“We played this stage about three years ago, when we came through supporting Pinback, and we thought that this room was fucking huge,” Scott said, “And well, it still is, I suppose. But thanks for filling it up!”
The last time Frightened Rabbit played Seattle wasn’t actually all that long ago – in May at Neumo’s, which is a considerably smaller venue, but this time the show wasn’t any less intimate.
During “Foot Shooter,” most of the band – Andy Monaghan, Gordon Skeene, Billy Kennedy – sat idly for Scott to perform a particularly beautiful acoustic version of the song with brother Grant Hutchison on drums.
“When you play a song this many times, you wanna change it up sometimes.” Amidst the complete silence, it actually sent some people into tears.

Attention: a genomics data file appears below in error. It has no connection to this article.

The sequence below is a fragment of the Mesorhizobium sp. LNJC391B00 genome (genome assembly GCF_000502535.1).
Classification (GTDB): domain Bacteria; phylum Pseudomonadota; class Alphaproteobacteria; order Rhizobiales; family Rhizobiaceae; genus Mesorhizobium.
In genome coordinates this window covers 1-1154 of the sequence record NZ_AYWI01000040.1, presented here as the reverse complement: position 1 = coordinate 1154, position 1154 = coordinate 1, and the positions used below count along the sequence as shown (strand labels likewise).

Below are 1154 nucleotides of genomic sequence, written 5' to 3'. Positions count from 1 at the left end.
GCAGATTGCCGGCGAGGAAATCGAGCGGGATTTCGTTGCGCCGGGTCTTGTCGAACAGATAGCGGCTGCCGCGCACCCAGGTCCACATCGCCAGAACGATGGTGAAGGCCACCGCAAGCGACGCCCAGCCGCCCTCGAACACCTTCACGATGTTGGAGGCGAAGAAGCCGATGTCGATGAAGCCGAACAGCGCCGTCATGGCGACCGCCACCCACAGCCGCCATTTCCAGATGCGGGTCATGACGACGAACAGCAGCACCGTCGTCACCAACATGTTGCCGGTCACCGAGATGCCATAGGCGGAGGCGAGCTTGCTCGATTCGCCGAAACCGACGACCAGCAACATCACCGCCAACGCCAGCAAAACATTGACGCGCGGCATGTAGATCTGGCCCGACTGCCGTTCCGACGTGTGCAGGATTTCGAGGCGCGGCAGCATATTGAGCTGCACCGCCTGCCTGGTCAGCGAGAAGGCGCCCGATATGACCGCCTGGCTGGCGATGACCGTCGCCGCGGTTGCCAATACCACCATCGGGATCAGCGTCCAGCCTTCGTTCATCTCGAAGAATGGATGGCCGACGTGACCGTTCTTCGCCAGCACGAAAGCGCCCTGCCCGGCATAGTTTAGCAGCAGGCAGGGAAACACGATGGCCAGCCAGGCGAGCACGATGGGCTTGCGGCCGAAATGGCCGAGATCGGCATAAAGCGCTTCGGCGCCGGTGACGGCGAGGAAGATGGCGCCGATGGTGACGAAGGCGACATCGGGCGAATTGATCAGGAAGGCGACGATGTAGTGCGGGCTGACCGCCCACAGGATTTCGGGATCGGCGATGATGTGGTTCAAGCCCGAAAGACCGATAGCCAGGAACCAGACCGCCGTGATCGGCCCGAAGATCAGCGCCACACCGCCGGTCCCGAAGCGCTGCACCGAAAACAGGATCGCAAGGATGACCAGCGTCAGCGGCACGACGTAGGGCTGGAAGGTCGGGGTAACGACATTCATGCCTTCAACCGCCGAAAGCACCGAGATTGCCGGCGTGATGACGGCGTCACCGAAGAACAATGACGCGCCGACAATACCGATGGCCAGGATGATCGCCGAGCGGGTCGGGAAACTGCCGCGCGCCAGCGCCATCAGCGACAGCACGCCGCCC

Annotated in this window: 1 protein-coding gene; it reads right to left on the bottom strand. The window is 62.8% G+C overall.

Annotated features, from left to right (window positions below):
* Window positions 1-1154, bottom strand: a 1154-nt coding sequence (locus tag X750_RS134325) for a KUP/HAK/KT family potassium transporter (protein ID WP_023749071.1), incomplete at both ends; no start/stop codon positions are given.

As a prelude to “Be Less Rude” off their first album Sing the Greys, Scott told a lovely story about when he wrote the song.
“I wrote this when a friend of mine was dating this girl, who was a complete dick. This song was about her.”
How could you get a more simpler plea than “be less rude?”
I failed to mention already that a friend of mine, Susie – who lives in Scotland and has seen Frightened Rabbit close to 30 times – was staying awake through the night to read my tweets from the show because she was “living vicariously through [me].” One of the things that surprised her was the rearrangement of the band’s setlist. I guess for the last two years they’ve been finishing the night with “Keep Yourself Warm” in the encore, but this tour that was no longer the case.
The final song of the normal set list was “Keep Yourself Warm,” the heartbreaking lament off The Midnight Organ Fight which featured a large majority of the crowd singing along to “It takes more than fucking someone to keep yourself warm” before the ascending outro where Andy, Scott, Gordon, Billy, and Grant all played as if it were still the last song of the night. But glancing at the set list, I knew that there were still two songs to go.